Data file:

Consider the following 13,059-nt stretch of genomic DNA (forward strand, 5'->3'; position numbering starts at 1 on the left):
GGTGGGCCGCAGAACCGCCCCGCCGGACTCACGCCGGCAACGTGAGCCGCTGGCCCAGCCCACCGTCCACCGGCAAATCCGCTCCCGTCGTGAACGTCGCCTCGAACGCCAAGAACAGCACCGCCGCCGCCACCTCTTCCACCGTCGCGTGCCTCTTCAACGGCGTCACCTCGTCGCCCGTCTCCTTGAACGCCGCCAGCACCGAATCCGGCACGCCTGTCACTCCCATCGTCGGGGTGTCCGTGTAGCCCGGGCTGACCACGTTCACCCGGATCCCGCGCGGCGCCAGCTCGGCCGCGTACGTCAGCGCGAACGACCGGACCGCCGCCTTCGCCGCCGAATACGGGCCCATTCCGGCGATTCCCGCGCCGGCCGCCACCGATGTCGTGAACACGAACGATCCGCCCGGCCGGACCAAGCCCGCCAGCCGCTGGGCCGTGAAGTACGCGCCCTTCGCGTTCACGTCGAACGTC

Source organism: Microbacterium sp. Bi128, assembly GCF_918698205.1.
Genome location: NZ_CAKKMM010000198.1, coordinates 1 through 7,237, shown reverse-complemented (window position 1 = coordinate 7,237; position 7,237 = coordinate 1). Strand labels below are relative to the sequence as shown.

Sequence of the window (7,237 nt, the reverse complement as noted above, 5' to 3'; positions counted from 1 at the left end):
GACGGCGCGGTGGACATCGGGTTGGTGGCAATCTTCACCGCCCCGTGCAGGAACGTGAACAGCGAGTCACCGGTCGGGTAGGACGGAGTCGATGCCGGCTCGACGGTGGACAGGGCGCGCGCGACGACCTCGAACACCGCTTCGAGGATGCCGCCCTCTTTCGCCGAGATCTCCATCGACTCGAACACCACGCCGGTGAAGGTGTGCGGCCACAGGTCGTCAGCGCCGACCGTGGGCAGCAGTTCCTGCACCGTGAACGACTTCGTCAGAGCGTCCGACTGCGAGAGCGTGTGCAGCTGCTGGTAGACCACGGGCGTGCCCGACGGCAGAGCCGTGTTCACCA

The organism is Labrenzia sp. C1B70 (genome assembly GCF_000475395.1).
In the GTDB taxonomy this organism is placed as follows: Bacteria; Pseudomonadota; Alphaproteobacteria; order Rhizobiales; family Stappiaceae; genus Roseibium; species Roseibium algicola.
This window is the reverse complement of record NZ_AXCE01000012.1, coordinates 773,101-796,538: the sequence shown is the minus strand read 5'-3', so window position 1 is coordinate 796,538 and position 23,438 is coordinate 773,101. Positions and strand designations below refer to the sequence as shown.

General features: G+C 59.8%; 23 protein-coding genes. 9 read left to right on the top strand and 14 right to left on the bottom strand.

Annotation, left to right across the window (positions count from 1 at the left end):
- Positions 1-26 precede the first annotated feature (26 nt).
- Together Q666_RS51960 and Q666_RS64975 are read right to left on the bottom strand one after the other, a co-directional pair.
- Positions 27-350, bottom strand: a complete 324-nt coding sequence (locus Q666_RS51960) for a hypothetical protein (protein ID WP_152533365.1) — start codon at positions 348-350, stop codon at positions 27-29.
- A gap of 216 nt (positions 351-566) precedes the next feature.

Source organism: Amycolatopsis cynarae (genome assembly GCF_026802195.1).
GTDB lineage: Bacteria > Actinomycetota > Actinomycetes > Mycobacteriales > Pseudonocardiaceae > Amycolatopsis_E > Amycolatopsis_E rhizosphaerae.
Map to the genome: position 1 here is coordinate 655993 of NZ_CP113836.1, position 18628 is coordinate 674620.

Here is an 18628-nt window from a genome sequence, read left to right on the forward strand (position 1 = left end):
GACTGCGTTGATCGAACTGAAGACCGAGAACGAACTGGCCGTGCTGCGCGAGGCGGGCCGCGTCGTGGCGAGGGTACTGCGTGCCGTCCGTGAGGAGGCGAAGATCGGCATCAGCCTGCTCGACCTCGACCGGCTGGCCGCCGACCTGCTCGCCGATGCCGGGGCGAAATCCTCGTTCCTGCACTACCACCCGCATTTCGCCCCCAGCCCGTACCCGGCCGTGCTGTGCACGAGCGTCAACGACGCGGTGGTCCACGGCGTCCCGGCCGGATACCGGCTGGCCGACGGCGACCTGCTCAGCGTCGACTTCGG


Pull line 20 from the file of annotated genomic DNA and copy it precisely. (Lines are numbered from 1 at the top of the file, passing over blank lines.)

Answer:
GACTGCGTTGATCGAACTGAAGACCGAGAACGAACTGGCCGTGCTGCGCGAGGCGGGCCGCGTCGTGGCGAGGGTACTGCGTGCCGTCCGTGAGGAGGCGAAGATCGGCATCAGCCTGCTCGACCTCGACCGGCTGGCCGCCGACCTGCTCGCCGATGCCGGGGCGAAATCCTCGTTCCTGCACTACCACCCGCATTTCGCCCCCAGCCCGTACCCGGCCGTGCTGTGCACGAGCGTCAACGACGCGGTGGTCCACGGCGTCCCGGCCGGATACCGGCTGGCCGACGGCGACCTGCTCAGCGTCGACTTCGG